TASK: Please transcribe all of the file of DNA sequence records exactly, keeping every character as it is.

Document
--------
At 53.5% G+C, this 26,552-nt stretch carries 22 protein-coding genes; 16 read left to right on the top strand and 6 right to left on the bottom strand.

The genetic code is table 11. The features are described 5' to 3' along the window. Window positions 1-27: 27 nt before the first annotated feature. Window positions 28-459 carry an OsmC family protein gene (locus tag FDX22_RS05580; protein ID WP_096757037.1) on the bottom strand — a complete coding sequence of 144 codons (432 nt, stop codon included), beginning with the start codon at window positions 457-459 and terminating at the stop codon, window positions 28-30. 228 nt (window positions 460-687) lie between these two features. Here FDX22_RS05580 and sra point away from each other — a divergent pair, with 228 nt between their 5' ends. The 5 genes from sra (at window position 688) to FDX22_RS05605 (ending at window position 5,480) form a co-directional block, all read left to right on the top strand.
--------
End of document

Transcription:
At 53.5% G+C, this 26,552-nt stretch carries 22 protein-coding genes; 16 read left to right on the top strand and 6 right to left on the bottom strand.

The genetic code is table 11. The features are described 5' to 3' along the window. Window positions 1-27: 27 nt before the first annotated feature. Window positions 28-459 carry an OsmC family protein gene (locus tag FDX22_RS05580; protein ID WP_096757037.1) on the bottom strand — a complete coding sequence of 144 codons (432 nt, stop codon included), beginning with the start codon at window positions 457-459 and terminating at the stop codon, window positions 28-30. 228 nt (window positions 460-687) lie between these two features. Here FDX22_RS05580 and sra point away from each other — a divergent pair, with 228 nt between their 5' ends. The 5 genes from sra (at window position 688) to FDX22_RS05605 (ending at window position 5,480) form a co-directional block, all read left to right on the top strand.